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article imageOp-Ed: Report - Nature in UK 'worth billions of pounds to the economy'

By Kev Hedges     Jun 2, 2011 in Environment
Its wildlife conservation areas, lakes, forests, parks and green spaces are said to worth billions of pounds to the United Kingdom. The study could shape where we build future developments and whether it is economically damaging or not.
Now the results of a study hope to guide those many government, academic, NGO and private sector institutions into planning better for the future of society within the UK. The study conducted by the National Ecosystem Assessment (NEA) says that for several years just living close to a green space is worth up to £300 ($490) a year. The study was commissioned by government ministers and they will use it to re-shape just where we develop on green-belt land.
Environment Secretary Caroline Spelman said, "The natural world is vital to our existence, providing us with essentials such as food, water and clean air - but also cultural and health benefits not always fully appreciated because we get them for free."
A quick look at food production and the economic benefits that the natural world gives us are evident. Rich fertile soils caused by microbes and earthworms. Pollinating insects, such as bees also provide a rich and enhanced quality in food production. However if the current decline in numbers and health of bees continues then it could spell economic disaster for all. Farmers will not be able to produce as much or they will be forced to spend out more to to keep the same levels of production. This will all impact on rising food prices in the supermarket, reports the BBC.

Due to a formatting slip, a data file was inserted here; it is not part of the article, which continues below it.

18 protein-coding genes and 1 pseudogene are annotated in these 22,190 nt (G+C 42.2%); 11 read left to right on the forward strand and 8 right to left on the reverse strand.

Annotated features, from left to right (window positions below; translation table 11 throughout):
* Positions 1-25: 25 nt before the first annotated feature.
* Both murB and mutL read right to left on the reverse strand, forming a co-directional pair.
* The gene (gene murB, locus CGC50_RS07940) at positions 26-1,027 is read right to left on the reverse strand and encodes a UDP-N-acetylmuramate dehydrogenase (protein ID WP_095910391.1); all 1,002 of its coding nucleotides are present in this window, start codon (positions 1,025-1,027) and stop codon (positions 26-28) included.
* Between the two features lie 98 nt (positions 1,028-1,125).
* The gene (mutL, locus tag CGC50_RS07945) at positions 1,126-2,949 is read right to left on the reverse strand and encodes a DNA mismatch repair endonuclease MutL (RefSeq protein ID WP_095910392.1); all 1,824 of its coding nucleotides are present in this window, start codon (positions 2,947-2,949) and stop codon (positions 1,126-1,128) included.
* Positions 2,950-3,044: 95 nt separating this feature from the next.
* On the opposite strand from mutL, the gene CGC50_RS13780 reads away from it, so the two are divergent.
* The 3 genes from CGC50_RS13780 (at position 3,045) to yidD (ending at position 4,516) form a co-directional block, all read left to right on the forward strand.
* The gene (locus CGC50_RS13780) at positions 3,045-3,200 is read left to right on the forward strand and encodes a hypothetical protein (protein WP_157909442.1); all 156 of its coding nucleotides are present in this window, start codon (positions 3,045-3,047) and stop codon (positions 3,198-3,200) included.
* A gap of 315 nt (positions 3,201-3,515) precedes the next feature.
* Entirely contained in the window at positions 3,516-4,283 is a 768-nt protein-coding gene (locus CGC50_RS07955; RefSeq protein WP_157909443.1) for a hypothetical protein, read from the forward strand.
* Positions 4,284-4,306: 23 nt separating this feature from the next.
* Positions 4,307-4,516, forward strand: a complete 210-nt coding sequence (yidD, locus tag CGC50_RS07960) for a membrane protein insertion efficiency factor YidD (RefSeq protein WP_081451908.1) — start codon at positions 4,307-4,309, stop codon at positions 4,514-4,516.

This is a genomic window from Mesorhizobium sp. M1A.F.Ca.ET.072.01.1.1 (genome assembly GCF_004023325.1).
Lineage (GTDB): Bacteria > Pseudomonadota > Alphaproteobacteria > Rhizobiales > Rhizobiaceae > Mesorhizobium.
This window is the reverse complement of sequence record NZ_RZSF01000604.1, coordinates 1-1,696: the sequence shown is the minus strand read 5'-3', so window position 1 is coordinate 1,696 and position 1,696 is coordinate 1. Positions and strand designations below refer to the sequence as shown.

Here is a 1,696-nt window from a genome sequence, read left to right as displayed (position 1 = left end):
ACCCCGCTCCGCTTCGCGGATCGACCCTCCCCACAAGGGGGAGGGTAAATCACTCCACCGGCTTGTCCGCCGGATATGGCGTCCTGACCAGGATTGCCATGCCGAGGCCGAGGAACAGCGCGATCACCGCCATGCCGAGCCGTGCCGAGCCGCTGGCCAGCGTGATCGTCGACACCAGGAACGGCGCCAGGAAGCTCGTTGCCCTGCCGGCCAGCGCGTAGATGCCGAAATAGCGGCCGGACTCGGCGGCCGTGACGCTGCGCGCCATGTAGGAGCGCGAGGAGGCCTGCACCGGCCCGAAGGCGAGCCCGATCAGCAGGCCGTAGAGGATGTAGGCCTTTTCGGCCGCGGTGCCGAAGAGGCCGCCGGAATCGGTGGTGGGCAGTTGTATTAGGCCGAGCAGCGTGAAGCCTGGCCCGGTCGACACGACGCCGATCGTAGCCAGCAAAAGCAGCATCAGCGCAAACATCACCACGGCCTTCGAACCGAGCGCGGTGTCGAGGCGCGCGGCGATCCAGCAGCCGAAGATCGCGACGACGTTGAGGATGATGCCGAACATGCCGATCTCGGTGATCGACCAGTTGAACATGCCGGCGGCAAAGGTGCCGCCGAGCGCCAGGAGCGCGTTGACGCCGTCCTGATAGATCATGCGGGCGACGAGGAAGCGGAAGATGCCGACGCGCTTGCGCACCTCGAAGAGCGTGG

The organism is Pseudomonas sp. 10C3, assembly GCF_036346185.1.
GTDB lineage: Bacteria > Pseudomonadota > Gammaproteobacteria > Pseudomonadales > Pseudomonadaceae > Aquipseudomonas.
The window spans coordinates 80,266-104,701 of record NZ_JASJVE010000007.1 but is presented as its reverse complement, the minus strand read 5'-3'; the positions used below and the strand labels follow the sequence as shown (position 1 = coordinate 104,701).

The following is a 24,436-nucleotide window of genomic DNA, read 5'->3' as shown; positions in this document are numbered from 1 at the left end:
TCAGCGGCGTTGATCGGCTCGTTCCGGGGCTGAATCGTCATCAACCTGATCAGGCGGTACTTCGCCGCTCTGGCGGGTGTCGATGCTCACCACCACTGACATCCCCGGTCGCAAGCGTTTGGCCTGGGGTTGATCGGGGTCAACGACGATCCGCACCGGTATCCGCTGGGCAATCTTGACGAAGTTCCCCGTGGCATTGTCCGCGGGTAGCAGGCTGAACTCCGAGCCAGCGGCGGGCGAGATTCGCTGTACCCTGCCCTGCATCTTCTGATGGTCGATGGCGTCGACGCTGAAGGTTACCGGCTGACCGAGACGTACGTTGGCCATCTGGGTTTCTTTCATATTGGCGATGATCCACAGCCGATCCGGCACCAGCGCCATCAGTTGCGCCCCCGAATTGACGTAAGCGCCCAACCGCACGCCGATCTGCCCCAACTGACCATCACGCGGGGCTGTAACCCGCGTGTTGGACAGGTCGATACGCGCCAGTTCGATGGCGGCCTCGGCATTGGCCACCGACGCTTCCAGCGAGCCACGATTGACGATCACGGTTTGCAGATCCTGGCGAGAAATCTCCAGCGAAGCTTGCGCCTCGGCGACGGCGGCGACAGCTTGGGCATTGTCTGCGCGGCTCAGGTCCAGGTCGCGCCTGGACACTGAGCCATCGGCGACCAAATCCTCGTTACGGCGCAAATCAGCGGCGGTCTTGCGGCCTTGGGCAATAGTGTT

What is the UK National Ecosystem Assessment?
Beginning in the summer of 2009 it is the first ever analysis of the natural environment in the UK in relation to the benefits it provides to our society and economic well-being and forms part of the Living With Environmental Change (LWEC) initiative.
Ian Bateman is an economist from the University of East Anglia describes the report as having incredible value, "Without the environment, we're all dead - so the total value is infinite," he said. "What is important is the value of changes - of feasible, policy-relevant changes - and those you can put numbers on."
Professor Bob Watson is chief scientific advisor to the Department for Environment, Food and Rural Affairs (Defra), he implies that this is not necessarily and end to development of green-belt land but the benefits of each and every development being proposed will now be assessed with more diligence and accuracy. As he points out:
Urban green space, for example, is unbelievably important - if affects the value of houses, it affects our mental well-being. This report is saying 'this has got incredible value, so before you start converting green space into building, think through what the economic value is of maintaining that green space' - or the blue space, the ponds and the rivers.
Last week plans to build 20,000 new homes in Stevenage in north Hertfordshire were thrown out after the planning inspectorate determined the Stevenage Borough Council's core strategy unsound. The Council argue that they would like to relieve the housing shortage in the town. However there is very little homelessness in the town and creating economic growth is more likely the reason behind mass development plans to build the homes on what is Forster country. Stevenage already has high levels of unemployment because much of the town's industry has gone north to cheaper lands or even abroad. Adding another 20,000 homes to the infrastructure would simply create a conurbation that could may well implode into a Detroit-style ghetto forty years from now. Not to mention destruction of green belt countryside.
This opinion article was written by an independent writer. The opinions and views expressed herein are those of the author and are not necessarily intended to reflect those of
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